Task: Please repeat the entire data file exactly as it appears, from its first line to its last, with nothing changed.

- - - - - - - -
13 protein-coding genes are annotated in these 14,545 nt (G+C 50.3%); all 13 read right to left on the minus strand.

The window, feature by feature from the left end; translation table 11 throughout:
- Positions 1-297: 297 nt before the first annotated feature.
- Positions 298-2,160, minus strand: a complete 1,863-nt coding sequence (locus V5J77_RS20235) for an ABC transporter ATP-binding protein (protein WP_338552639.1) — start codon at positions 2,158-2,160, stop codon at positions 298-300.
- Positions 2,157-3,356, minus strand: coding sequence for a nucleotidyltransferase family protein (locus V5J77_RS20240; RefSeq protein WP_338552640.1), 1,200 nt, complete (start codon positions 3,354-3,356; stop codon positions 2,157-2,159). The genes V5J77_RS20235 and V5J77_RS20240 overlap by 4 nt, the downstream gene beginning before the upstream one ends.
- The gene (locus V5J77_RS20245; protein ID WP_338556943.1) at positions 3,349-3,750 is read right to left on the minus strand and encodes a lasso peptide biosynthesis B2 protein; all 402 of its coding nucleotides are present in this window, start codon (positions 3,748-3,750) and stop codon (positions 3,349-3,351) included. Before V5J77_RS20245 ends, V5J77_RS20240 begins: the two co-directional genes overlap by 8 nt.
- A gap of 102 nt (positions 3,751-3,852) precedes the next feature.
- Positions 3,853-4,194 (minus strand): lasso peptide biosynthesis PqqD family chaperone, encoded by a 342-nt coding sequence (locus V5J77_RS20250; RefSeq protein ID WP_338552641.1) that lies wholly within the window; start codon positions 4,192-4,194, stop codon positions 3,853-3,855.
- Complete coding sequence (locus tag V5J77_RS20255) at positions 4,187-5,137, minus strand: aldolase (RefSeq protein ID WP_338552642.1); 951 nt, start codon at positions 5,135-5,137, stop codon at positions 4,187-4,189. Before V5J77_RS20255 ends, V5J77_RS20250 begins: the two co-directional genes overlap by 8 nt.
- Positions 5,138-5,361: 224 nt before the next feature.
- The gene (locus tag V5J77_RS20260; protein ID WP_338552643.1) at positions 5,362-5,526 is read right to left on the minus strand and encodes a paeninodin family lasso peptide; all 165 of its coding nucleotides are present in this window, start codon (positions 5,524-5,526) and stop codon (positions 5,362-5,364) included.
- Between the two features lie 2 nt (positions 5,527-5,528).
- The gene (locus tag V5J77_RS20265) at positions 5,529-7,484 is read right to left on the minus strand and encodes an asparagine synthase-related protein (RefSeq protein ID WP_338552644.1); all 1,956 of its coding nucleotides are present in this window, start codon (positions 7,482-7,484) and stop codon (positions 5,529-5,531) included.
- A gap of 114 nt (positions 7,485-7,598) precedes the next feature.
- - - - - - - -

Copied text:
13 protein-coding genes are annotated in these 14,545 nt (G+C 50.3%); all 13 read right to left on the minus strand.

The window, feature by feature from the left end; translation table 11 throughout:
- Positions 1-297: 297 nt before the first annotated feature.
- Positions 298-2,160, minus strand: a complete 1,863-nt coding sequence (locus V5J77_RS20235) for an ABC transporter ATP-binding protein (protein WP_338552639.1) — start codon at positions 2,158-2,160, stop codon at positions 298-300.
- Positions 2,157-3,356, minus strand: coding sequence for a nucleotidyltransferase family protein (locus V5J77_RS20240; RefSeq protein WP_338552640.1), 1,200 nt, complete (start codon positions 3,354-3,356; stop codon positions 2,157-2,159). The genes V5J77_RS20235 and V5J77_RS20240 overlap by 4 nt, the downstream gene beginning before the upstream one ends.
- The gene (locus V5J77_RS20245; protein ID WP_338556943.1) at positions 3,349-3,750 is read right to left on the minus strand and encodes a lasso peptide biosynthesis B2 protein; all 402 of its coding nucleotides are present in this window, start codon (positions 3,748-3,750) and stop codon (positions 3,349-3,351) included. Before V5J77_RS20245 ends, V5J77_RS20240 begins: the two co-directional genes overlap by 8 nt.
- A gap of 102 nt (positions 3,751-3,852) precedes the next feature.
- Positions 3,853-4,194 (minus strand): lasso peptide biosynthesis PqqD family chaperone, encoded by a 342-nt coding sequence (locus V5J77_RS20250; RefSeq protein ID WP_338552641.1) that lies wholly within the window; start codon positions 4,192-4,194, stop codon positions 3,853-3,855.
- Complete coding sequence (locus tag V5J77_RS20255) at positions 4,187-5,137, minus strand: aldolase (RefSeq protein ID WP_338552642.1); 951 nt, start codon at positions 5,135-5,137, stop codon at positions 4,187-4,189. Before V5J77_RS20255 ends, V5J77_RS20250 begins: the two co-directional genes overlap by 8 nt.
- Positions 5,138-5,361: 224 nt before the next feature.
- The gene (locus tag V5J77_RS20260; protein ID WP_338552643.1) at positions 5,362-5,526 is read right to left on the minus strand and encodes a paeninodin family lasso peptide; all 165 of its coding nucleotides are present in this window, start codon (positions 5,524-5,526) and stop codon (positions 5,362-5,364) included.
- Between the two features lie 2 nt (positions 5,527-5,528).
- The gene (locus tag V5J77_RS20265) at positions 5,529-7,484 is read right to left on the minus strand and encodes an asparagine synthase-related protein (RefSeq protein ID WP_338552644.1); all 1,956 of its coding nucleotides are present in this window, start codon (positions 7,482-7,484) and stop codon (positions 5,529-5,531) included.
- A gap of 114 nt (positions 7,485-7,598) precedes the next feature.